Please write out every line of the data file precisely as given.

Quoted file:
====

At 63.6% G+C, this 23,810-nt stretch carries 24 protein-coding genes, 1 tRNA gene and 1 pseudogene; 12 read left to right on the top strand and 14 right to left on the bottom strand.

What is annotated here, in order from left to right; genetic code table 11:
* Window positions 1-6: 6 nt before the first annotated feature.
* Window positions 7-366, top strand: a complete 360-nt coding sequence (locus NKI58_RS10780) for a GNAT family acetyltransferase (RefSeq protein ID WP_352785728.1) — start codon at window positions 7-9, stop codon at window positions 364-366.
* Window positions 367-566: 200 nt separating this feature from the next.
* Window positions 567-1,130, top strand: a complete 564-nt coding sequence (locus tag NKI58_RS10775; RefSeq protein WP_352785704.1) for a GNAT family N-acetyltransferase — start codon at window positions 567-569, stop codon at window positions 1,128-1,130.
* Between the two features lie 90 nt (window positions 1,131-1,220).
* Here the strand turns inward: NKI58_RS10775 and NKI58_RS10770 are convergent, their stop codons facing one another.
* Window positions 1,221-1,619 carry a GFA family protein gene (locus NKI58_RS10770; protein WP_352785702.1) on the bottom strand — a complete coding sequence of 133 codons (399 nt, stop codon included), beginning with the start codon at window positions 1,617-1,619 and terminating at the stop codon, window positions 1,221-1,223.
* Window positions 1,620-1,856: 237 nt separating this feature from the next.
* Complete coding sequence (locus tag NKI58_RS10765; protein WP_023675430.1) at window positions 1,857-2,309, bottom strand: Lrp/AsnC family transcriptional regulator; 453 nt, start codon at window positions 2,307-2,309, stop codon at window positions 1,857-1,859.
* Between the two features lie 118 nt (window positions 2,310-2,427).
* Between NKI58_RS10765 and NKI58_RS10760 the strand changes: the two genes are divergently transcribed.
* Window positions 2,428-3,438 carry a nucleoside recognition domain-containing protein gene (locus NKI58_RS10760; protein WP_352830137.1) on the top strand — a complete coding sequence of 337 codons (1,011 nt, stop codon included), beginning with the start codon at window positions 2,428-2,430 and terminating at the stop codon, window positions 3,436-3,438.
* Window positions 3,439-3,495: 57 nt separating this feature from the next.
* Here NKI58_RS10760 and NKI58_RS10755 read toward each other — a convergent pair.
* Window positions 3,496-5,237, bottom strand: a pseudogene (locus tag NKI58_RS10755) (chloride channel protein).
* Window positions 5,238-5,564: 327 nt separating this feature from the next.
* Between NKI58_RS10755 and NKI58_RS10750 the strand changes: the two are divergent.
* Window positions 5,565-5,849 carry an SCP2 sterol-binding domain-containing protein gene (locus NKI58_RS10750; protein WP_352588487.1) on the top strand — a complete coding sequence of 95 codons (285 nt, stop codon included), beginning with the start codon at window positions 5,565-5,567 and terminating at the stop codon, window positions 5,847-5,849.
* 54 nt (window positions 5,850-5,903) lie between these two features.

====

At 63.6% G+C, this 23,810-nt stretch carries 24 protein-coding genes, 1 tRNA gene and 1 pseudogene; 12 read left to right on the top strand and 14 right to left on the bottom strand.

What is annotated here, in order from left to right; genetic code table 11:
* Window positions 1-6: 6 nt before the first annotated feature.
* Window positions 7-366, top strand: a complete 360-nt coding sequence (locus NKI58_RS10780) for a GNAT family acetyltransferase (RefSeq protein ID WP_352785728.1) — start codon at window positions 7-9, stop codon at window positions 364-366.
* Window positions 367-566: 200 nt separating this feature from the next.
* Window positions 567-1,130, top strand: a complete 564-nt coding sequence (locus tag NKI58_RS10775; RefSeq protein WP_352785704.1) for a GNAT family N-acetyltransferase — start codon at window positions 567-569, stop codon at window positions 1,128-1,130.
* Between the two features lie 90 nt (window positions 1,131-1,220).
* Here the strand turns inward: NKI58_RS10775 and NKI58_RS10770 are convergent, their stop codons facing one another.
* Window positions 1,221-1,619 carry a GFA family protein gene (locus NKI58_RS10770; protein WP_352785702.1) on the bottom strand — a complete coding sequence of 133 codons (399 nt, stop codon included), beginning with the start codon at window positions 1,617-1,619 and terminating at the stop codon, window positions 1,221-1,223.
* Window positions 1,620-1,856: 237 nt separating this feature from the next.
* Complete coding sequence (locus tag NKI58_RS10765; protein WP_023675430.1) at window positions 1,857-2,309, bottom strand: Lrp/AsnC family transcriptional regulator; 453 nt, start codon at window positions 2,307-2,309, stop codon at window positions 1,857-1,859.
* Between the two features lie 118 nt (window positions 2,310-2,427).
* Between NKI58_RS10765 and NKI58_RS10760 the strand changes: the two genes are divergently transcribed.
* Window positions 2,428-3,438 carry a nucleoside recognition domain-containing protein gene (locus NKI58_RS10760; protein WP_352830137.1) on the top strand — a complete coding sequence of 337 codons (1,011 nt, stop codon included), beginning with the start codon at window positions 2,428-2,430 and terminating at the stop codon, window positions 3,436-3,438.
* Window positions 3,439-3,495: 57 nt separating this feature from the next.
* Here NKI58_RS10760 and NKI58_RS10755 read toward each other — a convergent pair.
* Window positions 3,496-5,237, bottom strand: a pseudogene (locus tag NKI58_RS10755) (chloride channel protein).
* Window positions 5,238-5,564: 327 nt separating this feature from the next.
* Between NKI58_RS10755 and NKI58_RS10750 the strand changes: the two are divergent.
* Window positions 5,565-5,849 carry an SCP2 sterol-binding domain-containing protein gene (locus NKI58_RS10750; protein WP_352588487.1) on the top strand — a complete coding sequence of 95 codons (285 nt, stop codon included), beginning with the start codon at window positions 5,565-5,567 and terminating at the stop codon, window positions 5,847-5,849.
* 54 nt (window positions 5,850-5,903) lie between these two features.